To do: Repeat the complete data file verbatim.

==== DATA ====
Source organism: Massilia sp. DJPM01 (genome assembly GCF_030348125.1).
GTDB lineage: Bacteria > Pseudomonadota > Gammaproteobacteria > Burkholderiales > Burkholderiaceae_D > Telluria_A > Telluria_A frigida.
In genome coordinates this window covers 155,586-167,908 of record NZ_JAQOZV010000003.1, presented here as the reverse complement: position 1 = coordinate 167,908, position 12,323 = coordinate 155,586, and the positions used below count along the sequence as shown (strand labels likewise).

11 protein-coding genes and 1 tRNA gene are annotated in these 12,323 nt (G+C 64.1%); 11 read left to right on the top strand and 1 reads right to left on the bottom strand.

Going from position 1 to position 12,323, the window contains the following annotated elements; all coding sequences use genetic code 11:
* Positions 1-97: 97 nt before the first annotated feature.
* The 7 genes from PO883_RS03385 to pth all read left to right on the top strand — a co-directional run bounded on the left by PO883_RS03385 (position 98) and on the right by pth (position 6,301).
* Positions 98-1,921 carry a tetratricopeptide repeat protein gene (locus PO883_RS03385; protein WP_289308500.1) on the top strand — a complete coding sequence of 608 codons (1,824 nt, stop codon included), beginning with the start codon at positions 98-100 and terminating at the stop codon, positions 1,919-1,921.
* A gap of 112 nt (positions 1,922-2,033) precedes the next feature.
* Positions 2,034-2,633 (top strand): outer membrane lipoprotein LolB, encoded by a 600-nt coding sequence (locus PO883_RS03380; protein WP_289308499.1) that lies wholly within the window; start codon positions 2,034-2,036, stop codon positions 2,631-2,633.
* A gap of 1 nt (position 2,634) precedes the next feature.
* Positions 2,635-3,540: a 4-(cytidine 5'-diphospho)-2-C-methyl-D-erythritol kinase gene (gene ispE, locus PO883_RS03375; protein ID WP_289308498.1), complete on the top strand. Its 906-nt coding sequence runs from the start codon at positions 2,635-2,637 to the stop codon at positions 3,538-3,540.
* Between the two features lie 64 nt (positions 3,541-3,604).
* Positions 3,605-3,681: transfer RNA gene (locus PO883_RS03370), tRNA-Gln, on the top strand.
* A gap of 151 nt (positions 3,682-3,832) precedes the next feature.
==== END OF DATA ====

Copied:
Source organism: Massilia sp. DJPM01 (genome assembly GCF_030348125.1).
GTDB lineage: Bacteria > Pseudomonadota > Gammaproteobacteria > Burkholderiales > Burkholderiaceae_D > Telluria_A > Telluria_A frigida.
In genome coordinates this window covers 155,586-167,908 of record NZ_JAQOZV010000003.1, presented here as the reverse complement: position 1 = coordinate 167,908, position 12,323 = coordinate 155,586, and the positions used below count along the sequence as shown (strand labels likewise).

11 protein-coding genes and 1 tRNA gene are annotated in these 12,323 nt (G+C 64.1%); 11 read left to right on the top strand and 1 reads right to left on the bottom strand.

Going from position 1 to position 12,323, the window contains the following annotated elements; all coding sequences use genetic code 11:
* Positions 1-97: 97 nt before the first annotated feature.
* The 7 genes from PO883_RS03385 to pth all read left to right on the top strand — a co-directional run bounded on the left by PO883_RS03385 (position 98) and on the right by pth (position 6,301).
* Positions 98-1,921 carry a tetratricopeptide repeat protein gene (locus PO883_RS03385; protein WP_289308500.1) on the top strand — a complete coding sequence of 608 codons (1,824 nt, stop codon included), beginning with the start codon at positions 98-100 and terminating at the stop codon, positions 1,919-1,921.
* A gap of 112 nt (positions 1,922-2,033) precedes the next feature.
* Positions 2,034-2,633 (top strand): outer membrane lipoprotein LolB, encoded by a 600-nt coding sequence (locus PO883_RS03380; protein WP_289308499.1) that lies wholly within the window; start codon positions 2,034-2,036, stop codon positions 2,631-2,633.
* A gap of 1 nt (position 2,634) precedes the next feature.
* Positions 2,635-3,540: a 4-(cytidine 5'-diphospho)-2-C-methyl-D-erythritol kinase gene (gene ispE, locus PO883_RS03375; protein ID WP_289308498.1), complete on the top strand. Its 906-nt coding sequence runs from the start codon at positions 2,635-2,637 to the stop codon at positions 3,538-3,540.
* Between the two features lie 64 nt (positions 3,541-3,604).
* Positions 3,605-3,681: transfer RNA gene (locus PO883_RS03370), tRNA-Gln, on the top strand.
* A gap of 151 nt (positions 3,682-3,832) precedes the next feature.